In the midst of back-to-back wars and constant upheavals, its a wonder that China’s movie production circles ever got off the ground. Shanghai, occupied by the Imperial Japanese in 1937 at the onset of the Sino-Japanese War, became a crossroads of international trade and commerce after being a war zone. The brief period of breathing between the end of the Second World War and the consolidation of the People’s Republic of China allowed for the usage of modern film making techniques in a rapidly modernizing era, capturing the ethos of a rapidly changing Chinese culture before a Communist takeover. The masterpiece of this era was a simple film about a small family, with the central core focus being on interpersonal relationships and love. Spring in a Small Town manages to create a story of love out of the ruins of a world war.
Devoid of collectivization themes, the story of Spring in a Small Town revolves around a family recovering from the devastation of the Second World War. Unlike most other films that came out of China, especially during and after the Cultural Revolution, the film is extremely personal. There’s no higher end-goal, no clear enemy, it’s a simple drama about love. Most importantly it’s a love story that includes no clear antagonists. Unlike other films that may paint certain parties as wrong, you don’t find yourself hating on a single character. The love triangles that form are understandable, and although one of the main focuses is loyalty, all other themes feel to melt away in favor of simple attraction.
Spring in a Small Town is from the central point of view of Yuwen, the wife of the now poor Dai family. Most backstory and explanation come from her, making the film feel like an intimate retelling of a story. Within the narration, Yuwen explains only what she knows, being only a semi-reliable narrator. This technique makes the story feel believable and gets rid of the awkwardness of voice over narration. What follows is a story that, as mentioned before, gets deep within hearts and to the core of interpersonal relationships.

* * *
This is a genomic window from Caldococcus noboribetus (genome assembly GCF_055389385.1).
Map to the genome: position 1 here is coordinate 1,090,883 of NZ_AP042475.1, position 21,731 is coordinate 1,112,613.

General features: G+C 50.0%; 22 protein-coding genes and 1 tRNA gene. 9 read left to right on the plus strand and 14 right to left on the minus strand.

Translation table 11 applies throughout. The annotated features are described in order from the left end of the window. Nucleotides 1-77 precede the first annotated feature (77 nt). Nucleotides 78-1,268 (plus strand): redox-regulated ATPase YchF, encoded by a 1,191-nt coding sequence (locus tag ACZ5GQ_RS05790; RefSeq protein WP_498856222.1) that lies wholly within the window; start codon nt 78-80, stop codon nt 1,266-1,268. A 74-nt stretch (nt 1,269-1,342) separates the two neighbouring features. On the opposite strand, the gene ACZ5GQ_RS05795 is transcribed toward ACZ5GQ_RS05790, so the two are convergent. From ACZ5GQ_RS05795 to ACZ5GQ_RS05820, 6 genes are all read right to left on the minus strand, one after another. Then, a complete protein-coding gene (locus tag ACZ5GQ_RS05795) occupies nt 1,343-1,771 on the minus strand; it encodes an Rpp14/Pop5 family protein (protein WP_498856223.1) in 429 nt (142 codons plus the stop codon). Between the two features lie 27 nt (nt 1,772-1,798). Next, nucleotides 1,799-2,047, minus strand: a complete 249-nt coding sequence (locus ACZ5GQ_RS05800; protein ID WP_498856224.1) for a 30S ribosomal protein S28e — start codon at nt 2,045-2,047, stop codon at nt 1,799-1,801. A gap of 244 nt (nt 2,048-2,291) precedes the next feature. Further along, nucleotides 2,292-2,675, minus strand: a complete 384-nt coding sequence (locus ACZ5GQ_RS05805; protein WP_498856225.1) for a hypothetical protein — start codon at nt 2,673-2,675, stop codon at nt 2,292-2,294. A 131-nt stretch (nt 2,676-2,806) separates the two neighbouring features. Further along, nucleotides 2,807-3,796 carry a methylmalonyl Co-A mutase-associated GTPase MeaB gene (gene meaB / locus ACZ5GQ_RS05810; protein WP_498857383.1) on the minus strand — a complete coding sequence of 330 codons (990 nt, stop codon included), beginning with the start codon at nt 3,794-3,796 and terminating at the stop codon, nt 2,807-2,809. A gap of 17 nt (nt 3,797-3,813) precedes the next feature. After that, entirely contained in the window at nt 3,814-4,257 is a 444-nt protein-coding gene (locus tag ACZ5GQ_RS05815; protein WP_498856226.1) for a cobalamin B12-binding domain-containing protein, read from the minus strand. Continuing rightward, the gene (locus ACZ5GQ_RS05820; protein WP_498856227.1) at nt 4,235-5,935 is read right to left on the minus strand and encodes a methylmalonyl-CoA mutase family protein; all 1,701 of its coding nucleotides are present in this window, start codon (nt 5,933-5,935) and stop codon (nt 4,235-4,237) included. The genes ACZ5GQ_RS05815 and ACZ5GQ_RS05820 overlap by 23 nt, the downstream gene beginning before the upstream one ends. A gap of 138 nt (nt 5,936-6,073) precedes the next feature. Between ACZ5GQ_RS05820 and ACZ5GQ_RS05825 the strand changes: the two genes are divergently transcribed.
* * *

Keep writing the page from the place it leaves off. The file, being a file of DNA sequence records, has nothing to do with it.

While now viewed as a masterpiece, the film was once panned. Following the Communist consolidation of the state, the film was critiqued as not being revolutionary enough, as it relied on many traditional themes to keep the plot moving. Like many other studios in Shanghai, the studio that produced Spring in a Small Town was eventually turned into a state enterprise, regulated with the rest of the content that came out of artistic minds during the Cultural Revolution.
Call all your old flames back to town, and unwind with your Collegiate Lenses in one hand, and your lover’s hand in the other, while you enjoy our Spring in a Small Town drinking game.
Spring in a Small Town Drinking Game Rules:
Take a drink…
- When a subtitle appears at the bottom introducing a character
- Whenever a voice over begins
- If a scene begins to make you feel pain for a character
- When characters start singing
- If Liyan starts insulting himself or being self-destructive
- When characters drink alcohol
Take this list as a suggestion, and drink responsibly. As always, enjoy the show.